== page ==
[R] Changing a plot

R Help rhelp.stats at gmail.com
Thu Sep 25 15:55:29 CEST 2008

Thanks, I looked into the grid package.  The grid package does do a
better job of managing the plotting, but it's still re-plotting the
entire canvas whenever a modifcation is made to a plot.

I guess I should have been a little clearer with my question.  Here's
a sample function.

x = runif(10000)
y = runif(10000)
v1 <- viewport()
grid.rect(gp = gpar(lty = "dashed"))
pushViewport(plotViewport(c(5.1, 4.1, 4.1, 2.1)))
pushViewport(dataViewport(x, y))
grid.points(x, y)
grid.text("1:10", x = unit(-3, "lines"), rot = 90)
v2 <- viewport()
index = tclVar(1)
refresh <- function(...){
  i <- as.numeric(tclvalue(index))

m <- tktoplevel()
pScale <- tkscale(m,from=0,to=10000,orient='horiz',resolution=1,variable=index,command=refresh)

The green point should change as the slider is moved, but there are so
many points in the background that replotting them confuses the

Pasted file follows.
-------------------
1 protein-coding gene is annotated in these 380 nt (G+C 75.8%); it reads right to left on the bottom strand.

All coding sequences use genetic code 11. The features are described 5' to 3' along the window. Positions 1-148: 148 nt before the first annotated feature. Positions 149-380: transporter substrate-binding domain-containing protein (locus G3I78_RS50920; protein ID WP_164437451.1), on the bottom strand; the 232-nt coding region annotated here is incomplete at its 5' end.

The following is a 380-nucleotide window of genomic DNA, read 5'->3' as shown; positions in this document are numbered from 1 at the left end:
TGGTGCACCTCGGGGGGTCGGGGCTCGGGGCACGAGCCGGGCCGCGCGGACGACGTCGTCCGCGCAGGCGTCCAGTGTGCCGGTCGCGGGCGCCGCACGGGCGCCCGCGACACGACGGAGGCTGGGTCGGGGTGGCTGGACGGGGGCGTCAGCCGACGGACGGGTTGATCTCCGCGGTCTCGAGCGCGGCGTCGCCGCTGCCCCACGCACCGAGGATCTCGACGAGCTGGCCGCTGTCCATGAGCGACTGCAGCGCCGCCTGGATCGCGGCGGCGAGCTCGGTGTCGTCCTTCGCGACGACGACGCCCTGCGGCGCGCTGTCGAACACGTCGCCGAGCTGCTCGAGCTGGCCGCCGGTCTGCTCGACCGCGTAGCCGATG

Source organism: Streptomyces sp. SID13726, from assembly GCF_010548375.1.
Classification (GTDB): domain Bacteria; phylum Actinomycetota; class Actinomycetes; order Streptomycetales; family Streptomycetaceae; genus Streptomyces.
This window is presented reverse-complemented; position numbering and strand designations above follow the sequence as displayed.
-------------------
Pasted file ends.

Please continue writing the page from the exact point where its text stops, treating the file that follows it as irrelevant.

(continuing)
graphic.  What I want to be able to do is replt the green point
without removing the background.

Sam Stewart

On Wed, Sep 24, 2008 at 11:12 AM, Ben Bolker <bolker at ufl.edu> wrote:
> R Help <rhelp.stats <at> gmail.com> writes:
>> Hello list,
>> I've been working on this problem for a while and I haven't been able
>> to come up with a solution.
>> I have a couple of functions that plot a bunch of data, then a single
>> point on top of it.  What I want is to be able to change the plot of
>> the point without replotting all the data.  Consider the following
>> example:
>> x = rnorm(100,1,0.5)
>> y = rnorm(100,1,0.5)
>> plot(x,y,pch=16)
>> points(x[35],y[35],pch=19,col=6,cex=3)
>> What I want to be able to do is to change the purple point to a
>> different value without replotting everything.
>  R's default (base) graphics model is a 'canvas' -- things get
> drawn, but nothing ever gets erased. (The cheap solution is
> to overplot in the background color, but that
> won't work if there's stuff underneath the point
> that you want to preserve.) You probably need to move
> to the grid graphics package (hint: buy or borrow Paul Murrell's
> book) to do something like this.
>  Ben Bolker
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